During Donald Trump’s presidency, few U.S. House members grabbed more headlines than Democratic Rep. Adam Schiff of California. Schiff’s lead role in Trump’s first impeachment trial and work as the top Democrat on the House Intelligence Committee made him a hero to many liberals and a villain to many conservatives. Now Schiff is looking to parlay his notoriety and accomplishments into a promotion: On Thursday, he announced a bid for California’s safe Democratic Senate seat, held by Sen. Dianne Feinstein since 1992.
While Feinstein hasn’t announced her own plans, the possibility that the 89-year-old might retire has all but guaranteed that Schiff won’t be the only Democrat looking to win the solidly blue seat. Rep. Katie Porter announced her own bid earlier this month, and the field of contenders may only grow: Rep. Barbara Lee reportedly plans to run and Rep. Ro Khanna has publicly expressed interest, too. We wouldn’t normally be this interested in a federal race in a strongly blue state with an undeclared incumbent and a small field (for now), but the developing Senate race in California has a number of wrinkles that will make it pretty interesting, from the primary structure and how expensive the race will be to the state’s geographical and ideological divides.
First, California primaries are set up such that the Senate race could come down to two Democrats. Dating back to 2012, all candidates in California, regardless of party, run on the same ballot and the leading two vote-getters advance to the general election. We don’t yet know how many credible candidates will run from either party, but that could affect who advances to the November election in 2024. Historically, the most likely outcome is that one of these Democrats will meet a Republican in the general election, but that’s not a given: Over the past decade, California’s statewide primaries have sent a pair of Democrats to the general election three times. Of those, two were Senate races: In 2016, now-Vice President Kamala Harris (then California’s attorney general) and Rep. Loretta Sanchez advanced (Harris won the general), and in 2018, Feinstein and then-state Sen. Kevin de León advanced (Feinstein won).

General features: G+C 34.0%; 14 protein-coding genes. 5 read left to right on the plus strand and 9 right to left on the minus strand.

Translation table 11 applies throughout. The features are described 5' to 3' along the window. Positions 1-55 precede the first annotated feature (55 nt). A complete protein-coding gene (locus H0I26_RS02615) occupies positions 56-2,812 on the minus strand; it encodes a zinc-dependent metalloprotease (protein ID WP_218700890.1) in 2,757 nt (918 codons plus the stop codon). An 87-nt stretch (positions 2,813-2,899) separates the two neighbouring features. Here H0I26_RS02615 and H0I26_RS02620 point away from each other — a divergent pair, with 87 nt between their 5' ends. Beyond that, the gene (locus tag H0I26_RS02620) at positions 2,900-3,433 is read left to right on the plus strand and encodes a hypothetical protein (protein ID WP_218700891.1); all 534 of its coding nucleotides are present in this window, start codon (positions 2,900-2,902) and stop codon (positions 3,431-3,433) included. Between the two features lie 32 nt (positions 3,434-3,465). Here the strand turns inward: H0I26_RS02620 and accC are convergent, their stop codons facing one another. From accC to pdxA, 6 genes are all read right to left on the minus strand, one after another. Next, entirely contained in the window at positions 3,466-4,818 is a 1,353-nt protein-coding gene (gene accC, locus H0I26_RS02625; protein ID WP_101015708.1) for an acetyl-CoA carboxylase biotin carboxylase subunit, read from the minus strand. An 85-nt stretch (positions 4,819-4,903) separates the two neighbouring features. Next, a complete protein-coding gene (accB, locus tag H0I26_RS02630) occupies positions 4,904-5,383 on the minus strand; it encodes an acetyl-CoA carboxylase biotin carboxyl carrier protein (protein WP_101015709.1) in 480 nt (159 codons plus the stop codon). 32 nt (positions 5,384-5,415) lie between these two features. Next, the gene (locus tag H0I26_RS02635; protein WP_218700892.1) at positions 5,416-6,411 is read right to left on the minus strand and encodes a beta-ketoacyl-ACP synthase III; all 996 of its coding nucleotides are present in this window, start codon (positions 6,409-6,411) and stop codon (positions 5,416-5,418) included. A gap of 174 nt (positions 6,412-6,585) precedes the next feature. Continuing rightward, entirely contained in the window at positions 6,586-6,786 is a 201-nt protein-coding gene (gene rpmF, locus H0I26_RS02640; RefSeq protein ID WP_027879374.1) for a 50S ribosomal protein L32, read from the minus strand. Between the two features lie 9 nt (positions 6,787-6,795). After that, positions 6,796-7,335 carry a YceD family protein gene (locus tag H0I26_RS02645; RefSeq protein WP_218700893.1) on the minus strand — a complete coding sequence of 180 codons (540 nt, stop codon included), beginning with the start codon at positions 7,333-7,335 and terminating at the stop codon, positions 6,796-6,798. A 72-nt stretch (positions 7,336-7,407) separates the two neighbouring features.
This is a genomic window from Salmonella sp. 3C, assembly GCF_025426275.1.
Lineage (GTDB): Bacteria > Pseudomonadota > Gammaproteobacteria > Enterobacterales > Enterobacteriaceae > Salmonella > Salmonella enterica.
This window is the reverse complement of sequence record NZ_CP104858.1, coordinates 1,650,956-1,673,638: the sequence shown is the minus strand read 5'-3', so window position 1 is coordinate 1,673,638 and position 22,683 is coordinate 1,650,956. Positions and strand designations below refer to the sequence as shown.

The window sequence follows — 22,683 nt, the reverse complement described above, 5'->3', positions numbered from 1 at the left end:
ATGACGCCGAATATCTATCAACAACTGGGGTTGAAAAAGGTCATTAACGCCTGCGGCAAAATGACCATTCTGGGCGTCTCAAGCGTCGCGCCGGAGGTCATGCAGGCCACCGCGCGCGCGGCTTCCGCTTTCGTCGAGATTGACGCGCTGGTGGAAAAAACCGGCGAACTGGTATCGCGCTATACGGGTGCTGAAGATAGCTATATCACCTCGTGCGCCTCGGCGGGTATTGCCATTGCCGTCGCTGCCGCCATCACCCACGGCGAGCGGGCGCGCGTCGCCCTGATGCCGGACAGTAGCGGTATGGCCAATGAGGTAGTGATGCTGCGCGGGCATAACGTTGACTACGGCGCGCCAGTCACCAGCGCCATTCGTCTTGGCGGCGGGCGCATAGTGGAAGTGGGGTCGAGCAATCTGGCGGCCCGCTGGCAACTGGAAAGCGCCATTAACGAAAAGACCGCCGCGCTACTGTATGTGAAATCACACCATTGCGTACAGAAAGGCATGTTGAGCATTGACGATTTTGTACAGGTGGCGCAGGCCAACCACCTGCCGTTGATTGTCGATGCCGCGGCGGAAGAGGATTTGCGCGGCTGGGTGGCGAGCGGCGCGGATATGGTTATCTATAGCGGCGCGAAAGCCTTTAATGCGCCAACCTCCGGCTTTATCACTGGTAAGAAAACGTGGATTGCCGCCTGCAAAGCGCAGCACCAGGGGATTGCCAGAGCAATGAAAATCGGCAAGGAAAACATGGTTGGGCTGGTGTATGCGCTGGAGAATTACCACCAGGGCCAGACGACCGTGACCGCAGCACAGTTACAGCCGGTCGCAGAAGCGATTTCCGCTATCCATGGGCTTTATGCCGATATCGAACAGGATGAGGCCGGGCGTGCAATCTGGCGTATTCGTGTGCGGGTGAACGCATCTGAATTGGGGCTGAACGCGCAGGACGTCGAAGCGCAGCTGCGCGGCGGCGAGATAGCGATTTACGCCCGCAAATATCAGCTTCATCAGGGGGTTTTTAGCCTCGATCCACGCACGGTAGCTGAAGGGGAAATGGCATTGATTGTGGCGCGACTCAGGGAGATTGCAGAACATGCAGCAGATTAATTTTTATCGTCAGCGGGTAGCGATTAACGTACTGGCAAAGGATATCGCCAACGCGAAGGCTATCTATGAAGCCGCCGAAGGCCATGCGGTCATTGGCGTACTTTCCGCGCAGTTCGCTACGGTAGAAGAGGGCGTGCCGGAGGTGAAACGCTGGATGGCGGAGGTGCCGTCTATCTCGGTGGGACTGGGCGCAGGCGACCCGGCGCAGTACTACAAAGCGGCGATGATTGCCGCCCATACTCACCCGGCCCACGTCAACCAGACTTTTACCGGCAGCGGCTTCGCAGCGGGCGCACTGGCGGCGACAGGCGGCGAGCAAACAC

A number of strong Democratic candidates in 2024 could possibly split up the Democratic-leaning vote and the same could fragment the GOP-leaning vote. Over the past decade, Democratic candidates have won an average of 57 percent of the top-two vote across all statewide primaries, compared with the GOP’s 36 percent, so you could have a couple of Democratic candidates win the vast majority of the Democratic primary vote and finish above a splintered field of Republican contenders. In an indication of what’s possible, de León won a spot in the 2018 general election with only 12 percent of the vote, the lowest percentage for a second-place candidate in a statewide top-two primary.
Another factor that will undoubtedly be important is campaign fundraising. Buying television ads isn’t the end-all, be-all in our digital age, but it’s costly in California, which has the second-largest (Los Angeles), 10th-largest (Bay Area) and 20th-largest (Sacramento) television markets in the country, according to Nielsen. Not to mention, California is a huge state in terms of population and geography, so building a statewide campaign won’t be cheap.
This is an area where Schiff has an early edge: He had more than $20 million in his federal campaign account at the end of the 2022 election, thanks to his star power and an easy reelection campaign in his deep-blue seat that didn’t require him to spend most of his campaign war chest.